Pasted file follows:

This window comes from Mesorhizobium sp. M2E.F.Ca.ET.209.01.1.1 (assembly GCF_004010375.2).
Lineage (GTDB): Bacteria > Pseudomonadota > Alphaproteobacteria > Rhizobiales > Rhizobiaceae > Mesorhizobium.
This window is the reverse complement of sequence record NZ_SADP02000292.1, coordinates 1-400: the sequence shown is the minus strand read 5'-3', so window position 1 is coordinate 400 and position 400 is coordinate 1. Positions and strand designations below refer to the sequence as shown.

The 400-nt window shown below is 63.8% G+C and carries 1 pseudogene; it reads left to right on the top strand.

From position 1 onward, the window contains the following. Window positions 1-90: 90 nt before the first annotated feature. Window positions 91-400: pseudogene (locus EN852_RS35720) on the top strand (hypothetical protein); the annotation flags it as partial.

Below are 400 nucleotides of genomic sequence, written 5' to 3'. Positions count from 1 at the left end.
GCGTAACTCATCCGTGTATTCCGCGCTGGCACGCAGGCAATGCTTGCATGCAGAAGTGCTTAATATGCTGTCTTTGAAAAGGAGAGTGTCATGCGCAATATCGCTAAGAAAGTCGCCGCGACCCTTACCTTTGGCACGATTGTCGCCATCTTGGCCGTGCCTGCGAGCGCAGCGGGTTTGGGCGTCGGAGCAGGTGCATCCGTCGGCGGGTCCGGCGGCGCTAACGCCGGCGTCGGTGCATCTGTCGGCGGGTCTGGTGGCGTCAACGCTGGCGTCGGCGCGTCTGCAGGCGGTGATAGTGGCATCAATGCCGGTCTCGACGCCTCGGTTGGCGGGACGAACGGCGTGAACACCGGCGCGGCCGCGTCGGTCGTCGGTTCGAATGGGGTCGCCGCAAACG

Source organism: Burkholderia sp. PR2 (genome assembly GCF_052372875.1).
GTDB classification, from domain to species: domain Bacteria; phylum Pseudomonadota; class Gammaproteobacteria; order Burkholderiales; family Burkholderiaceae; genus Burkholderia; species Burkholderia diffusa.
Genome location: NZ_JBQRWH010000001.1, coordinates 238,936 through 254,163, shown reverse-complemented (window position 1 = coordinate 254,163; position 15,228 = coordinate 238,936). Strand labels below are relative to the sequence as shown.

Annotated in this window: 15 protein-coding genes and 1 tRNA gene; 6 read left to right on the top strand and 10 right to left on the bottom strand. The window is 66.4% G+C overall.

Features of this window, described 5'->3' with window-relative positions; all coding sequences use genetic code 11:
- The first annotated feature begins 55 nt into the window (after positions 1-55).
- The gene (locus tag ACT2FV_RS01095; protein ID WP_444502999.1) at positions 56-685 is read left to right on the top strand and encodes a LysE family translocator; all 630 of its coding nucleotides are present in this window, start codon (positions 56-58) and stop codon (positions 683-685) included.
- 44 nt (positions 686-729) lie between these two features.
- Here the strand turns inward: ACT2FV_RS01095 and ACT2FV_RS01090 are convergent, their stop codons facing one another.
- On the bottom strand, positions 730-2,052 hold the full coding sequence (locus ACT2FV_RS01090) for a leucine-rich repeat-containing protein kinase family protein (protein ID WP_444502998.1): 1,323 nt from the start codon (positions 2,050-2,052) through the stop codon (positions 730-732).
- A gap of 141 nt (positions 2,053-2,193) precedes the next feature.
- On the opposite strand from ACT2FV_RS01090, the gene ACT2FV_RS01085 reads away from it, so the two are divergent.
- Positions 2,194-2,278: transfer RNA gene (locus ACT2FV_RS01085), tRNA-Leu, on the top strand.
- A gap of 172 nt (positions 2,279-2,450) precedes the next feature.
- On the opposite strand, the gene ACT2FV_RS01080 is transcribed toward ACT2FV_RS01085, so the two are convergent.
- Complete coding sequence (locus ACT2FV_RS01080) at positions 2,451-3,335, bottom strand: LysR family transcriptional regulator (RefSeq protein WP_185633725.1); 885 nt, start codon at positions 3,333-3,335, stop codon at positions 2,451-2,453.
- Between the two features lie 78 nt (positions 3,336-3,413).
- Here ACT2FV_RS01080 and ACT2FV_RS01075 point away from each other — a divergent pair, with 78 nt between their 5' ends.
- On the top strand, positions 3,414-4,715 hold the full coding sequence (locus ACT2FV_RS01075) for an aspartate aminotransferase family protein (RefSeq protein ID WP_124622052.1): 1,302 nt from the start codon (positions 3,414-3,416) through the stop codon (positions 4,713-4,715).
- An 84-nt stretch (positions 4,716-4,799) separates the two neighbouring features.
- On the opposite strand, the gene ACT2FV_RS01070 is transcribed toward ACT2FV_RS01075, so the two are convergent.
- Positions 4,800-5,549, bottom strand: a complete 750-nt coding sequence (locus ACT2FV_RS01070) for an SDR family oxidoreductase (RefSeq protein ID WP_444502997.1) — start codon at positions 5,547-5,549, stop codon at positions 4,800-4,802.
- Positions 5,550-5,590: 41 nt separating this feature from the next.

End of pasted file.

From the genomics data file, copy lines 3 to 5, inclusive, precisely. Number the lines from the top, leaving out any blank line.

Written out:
This window is the reverse complement of sequence record NZ_SADP02000292.1, coordinates 1-400: the sequence shown is the minus strand read 5'-3', so window position 1 is coordinate 400 and position 400 is coordinate 1. Positions and strand designations below refer to the sequence as shown.

The 400-nt window shown below is 63.8% G+C and carries 1 pseudogene; it reads left to right on the top strand.

From position 1 onward, the window contains the following. Window positions 1-90: 90 nt before the first annotated feature. Window positions 91-400: pseudogene (locus EN852_RS35720) on the top strand (hypothetical protein); the annotation flags it as partial.